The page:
The Renault 8 Gordini is worth a small fortune, especially if you’re after a well-restored 1300cc example that is either stock or fitted with discreet period-correct modifications. We’ve always admired the 8 Gordini, but paying E-Class money for one seems rather silly.
Up until recently the older Dauphine Gordini was still reasonably priced because it was largely overlooked by enthusiasts. That’s not all that surprising considering the Dauphine Gordini was far less extreme of a machine than the 8 Gordini and it was nowhere near as successful in rallying.
In Europe, the Gordini modifications were largely limited to the addition of a four-speed manual transmission and a model-specific version of the 845cc Ventoux engine whose output was pushed to 36 horsepower and 48 lb-ft. of torque. Officially, the extra power lowered the Dauphine’s 0 – 60 mph (0 – 100 km/h) time from 37 to 30 seconds, though some independent tests found that the Gordini was capable of reaching 60 mph from a stop in as little as 22 seconds.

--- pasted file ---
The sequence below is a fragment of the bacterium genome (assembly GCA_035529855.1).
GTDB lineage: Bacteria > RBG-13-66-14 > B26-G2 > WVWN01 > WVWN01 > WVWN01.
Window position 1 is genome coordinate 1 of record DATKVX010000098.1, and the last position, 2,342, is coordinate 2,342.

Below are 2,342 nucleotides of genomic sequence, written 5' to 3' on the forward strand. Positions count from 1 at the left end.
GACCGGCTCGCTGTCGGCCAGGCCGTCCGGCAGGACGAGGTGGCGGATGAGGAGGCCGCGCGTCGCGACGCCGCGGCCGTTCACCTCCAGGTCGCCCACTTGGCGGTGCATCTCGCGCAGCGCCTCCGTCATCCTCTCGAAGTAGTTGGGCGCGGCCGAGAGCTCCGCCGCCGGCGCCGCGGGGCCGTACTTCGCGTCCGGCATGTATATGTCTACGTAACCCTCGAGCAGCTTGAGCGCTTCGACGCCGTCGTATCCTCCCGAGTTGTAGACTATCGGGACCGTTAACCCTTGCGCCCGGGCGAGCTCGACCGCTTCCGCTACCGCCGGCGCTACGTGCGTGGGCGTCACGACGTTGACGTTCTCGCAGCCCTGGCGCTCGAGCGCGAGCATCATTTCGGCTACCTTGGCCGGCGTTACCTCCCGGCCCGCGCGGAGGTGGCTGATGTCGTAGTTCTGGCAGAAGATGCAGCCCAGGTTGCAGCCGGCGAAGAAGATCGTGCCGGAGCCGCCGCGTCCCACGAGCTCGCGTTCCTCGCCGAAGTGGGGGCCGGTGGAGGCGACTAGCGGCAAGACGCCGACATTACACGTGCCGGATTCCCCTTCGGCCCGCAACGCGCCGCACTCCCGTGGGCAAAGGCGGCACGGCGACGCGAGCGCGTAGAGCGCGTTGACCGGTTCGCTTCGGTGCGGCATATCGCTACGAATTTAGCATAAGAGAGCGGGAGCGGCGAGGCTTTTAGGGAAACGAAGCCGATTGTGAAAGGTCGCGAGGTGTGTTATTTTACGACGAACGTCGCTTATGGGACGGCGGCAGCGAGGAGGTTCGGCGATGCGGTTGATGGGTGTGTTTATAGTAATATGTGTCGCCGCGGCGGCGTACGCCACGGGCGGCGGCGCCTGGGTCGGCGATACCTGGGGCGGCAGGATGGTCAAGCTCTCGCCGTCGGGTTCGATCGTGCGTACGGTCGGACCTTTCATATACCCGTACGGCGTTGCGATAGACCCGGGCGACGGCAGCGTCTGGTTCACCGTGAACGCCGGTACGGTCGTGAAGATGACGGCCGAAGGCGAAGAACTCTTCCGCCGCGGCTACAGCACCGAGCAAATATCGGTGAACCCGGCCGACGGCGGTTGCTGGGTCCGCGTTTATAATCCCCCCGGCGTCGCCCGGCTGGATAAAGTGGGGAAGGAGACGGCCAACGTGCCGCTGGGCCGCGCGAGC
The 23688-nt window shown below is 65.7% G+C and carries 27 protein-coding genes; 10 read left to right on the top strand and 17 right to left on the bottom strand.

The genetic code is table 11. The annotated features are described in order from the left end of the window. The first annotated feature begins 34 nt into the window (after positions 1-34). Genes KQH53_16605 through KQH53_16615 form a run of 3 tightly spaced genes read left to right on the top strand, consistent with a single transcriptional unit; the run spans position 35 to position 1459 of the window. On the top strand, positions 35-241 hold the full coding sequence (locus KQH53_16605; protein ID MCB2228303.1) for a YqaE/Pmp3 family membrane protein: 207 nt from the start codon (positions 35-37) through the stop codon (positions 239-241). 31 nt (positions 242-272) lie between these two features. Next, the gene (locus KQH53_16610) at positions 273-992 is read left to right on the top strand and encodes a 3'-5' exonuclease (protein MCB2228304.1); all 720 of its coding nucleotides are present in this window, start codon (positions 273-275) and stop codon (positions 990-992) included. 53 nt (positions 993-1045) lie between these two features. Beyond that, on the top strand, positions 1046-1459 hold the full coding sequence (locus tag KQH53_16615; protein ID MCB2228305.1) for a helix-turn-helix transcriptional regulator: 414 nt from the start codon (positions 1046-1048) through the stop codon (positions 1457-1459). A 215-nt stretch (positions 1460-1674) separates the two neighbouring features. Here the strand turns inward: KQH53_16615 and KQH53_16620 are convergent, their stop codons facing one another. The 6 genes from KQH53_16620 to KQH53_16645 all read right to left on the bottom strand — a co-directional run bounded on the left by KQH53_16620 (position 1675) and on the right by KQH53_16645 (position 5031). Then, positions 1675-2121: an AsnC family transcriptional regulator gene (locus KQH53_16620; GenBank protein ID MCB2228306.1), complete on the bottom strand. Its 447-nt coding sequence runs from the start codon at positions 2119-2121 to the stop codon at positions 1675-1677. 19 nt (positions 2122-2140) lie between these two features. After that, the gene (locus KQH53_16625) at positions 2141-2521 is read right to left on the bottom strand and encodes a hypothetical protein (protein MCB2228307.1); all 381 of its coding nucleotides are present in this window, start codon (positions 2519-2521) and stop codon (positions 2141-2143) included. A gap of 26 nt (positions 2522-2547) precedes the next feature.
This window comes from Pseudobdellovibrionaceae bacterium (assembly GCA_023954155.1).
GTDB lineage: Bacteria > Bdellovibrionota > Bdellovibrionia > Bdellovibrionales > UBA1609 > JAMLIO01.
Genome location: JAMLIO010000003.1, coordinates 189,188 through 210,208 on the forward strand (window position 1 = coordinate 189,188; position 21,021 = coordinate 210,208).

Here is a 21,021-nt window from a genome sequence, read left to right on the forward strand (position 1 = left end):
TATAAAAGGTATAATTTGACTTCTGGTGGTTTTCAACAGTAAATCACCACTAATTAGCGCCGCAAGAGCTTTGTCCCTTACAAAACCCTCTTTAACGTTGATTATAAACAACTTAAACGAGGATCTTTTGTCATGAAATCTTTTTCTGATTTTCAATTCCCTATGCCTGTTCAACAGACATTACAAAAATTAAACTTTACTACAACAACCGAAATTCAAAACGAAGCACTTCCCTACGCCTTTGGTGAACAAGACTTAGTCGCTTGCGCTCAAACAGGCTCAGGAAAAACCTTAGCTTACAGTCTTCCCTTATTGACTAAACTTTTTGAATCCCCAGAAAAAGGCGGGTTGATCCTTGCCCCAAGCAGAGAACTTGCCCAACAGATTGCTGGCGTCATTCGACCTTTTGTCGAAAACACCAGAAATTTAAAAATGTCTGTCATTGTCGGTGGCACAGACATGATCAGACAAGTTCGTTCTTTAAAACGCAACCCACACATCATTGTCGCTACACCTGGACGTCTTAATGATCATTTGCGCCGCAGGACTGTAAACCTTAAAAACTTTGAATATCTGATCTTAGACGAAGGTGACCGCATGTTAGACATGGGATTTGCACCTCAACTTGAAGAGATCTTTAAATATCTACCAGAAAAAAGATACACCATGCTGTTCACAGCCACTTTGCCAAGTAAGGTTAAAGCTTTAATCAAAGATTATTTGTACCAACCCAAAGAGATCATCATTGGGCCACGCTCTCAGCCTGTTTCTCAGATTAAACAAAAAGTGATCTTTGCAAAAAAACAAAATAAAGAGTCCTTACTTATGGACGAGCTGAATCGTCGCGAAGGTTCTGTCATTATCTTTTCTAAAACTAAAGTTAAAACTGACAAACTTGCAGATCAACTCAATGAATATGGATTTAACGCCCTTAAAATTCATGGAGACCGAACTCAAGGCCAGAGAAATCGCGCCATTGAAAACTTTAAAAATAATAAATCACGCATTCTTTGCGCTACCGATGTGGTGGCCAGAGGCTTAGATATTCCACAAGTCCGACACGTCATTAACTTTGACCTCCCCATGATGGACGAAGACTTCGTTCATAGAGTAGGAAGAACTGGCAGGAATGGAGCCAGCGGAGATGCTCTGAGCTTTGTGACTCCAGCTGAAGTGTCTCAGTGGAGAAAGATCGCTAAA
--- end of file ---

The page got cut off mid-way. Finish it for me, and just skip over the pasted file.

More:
The days of the relatively affordable Dauphine Gordinis could be numbered as a U.S.-spec 1964 Dauphine Gordini (R1095) has just been sold for $16,500 (€13,000 / £10,100) at an auction organized by Barrett-Jackson in Las Vegas, Nevada. The auction description is a little vague and there’s no indication of the car’s provenance, so whether it was actively raced in the 1960s or just built up to look like a vintage racer is unknown.
Although the Dauphine looks nearly perfect in the photos, $16,500 might just be a new record for a Gordini model in the United States, where the funky rear-engined sedan can hardly be considered a cult classic.
Photos courtesy of Barrett-Jackson.